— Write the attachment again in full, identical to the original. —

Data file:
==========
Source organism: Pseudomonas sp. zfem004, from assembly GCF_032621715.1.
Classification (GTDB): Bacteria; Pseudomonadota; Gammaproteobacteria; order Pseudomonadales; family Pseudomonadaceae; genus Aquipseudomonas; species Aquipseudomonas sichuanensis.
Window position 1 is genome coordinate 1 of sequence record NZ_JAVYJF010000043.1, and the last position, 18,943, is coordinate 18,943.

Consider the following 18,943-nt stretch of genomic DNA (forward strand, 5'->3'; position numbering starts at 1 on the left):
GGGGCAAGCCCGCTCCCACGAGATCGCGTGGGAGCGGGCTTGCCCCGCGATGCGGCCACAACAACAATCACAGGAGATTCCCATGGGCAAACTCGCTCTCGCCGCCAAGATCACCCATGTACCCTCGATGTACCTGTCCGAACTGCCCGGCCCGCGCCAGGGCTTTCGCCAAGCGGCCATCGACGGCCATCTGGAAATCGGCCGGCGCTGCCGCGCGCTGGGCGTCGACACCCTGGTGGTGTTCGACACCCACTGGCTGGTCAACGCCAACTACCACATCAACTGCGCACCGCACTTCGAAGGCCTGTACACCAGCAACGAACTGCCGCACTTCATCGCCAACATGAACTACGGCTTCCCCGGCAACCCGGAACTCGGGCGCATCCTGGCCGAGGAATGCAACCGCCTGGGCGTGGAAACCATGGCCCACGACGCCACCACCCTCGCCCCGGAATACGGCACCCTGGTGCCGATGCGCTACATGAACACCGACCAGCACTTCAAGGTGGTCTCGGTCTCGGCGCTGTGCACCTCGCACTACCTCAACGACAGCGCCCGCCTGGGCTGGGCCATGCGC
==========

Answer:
Source organism: Pseudomonas sp. zfem004, from assembly GCF_032621715.1.
Classification (GTDB): Bacteria; Pseudomonadota; Gammaproteobacteria; order Pseudomonadales; family Pseudomonadaceae; genus Aquipseudomonas; species Aquipseudomonas sichuanensis.
Window position 1 is genome coordinate 1 of sequence record NZ_JAVYJF010000043.1, and the last position, 18,943, is coordinate 18,943.

Consider the following 18,943-nt stretch of genomic DNA (forward strand, 5'->3'; position numbering starts at 1 on the left):
GGGGCAAGCCCGCTCCCACGAGATCGCGTGGGAGCGGGCTTGCCCCGCGATGCGGCCACAACAACAATCACAGGAGATTCCCATGGGCAAACTCGCTCTCGCCGCCAAGATCACCCATGTACCCTCGATGTACCTGTCCGAACTGCCCGGCCCGCGCCAGGGCTTTCGCCAAGCGGCCATCGACGGCCATCTGGAAATCGGCCGGCGCTGCCGCGCGCTGGGCGTCGACACCCTGGTGGTGTTCGACACCCACTGGCTGGTCAACGCCAACTACCACATCAACTGCGCACCGCACTTCGAAGGCCTGTACACCAGCAACGAACTGCCGCACTTCATCGCCAACATGAACTACGGCTTCCCCGGCAACCCGGAACTCGGGCGCATCCTGGCCGAGGAATGCAACCGCCTGGGCGTGGAAACCATGGCCCACGACGCCACCACCCTCGCCCCGGAATACGGCACCCTGGTGCCGATGCGCTACATGAACACCGACCAGCACTTCAAGGTGGTCTCGGTCTCGGCGCTGTGCACCTCGCACTACCTCAACGACAGCGCCCGCCTGGGCTGGGCCATGCGC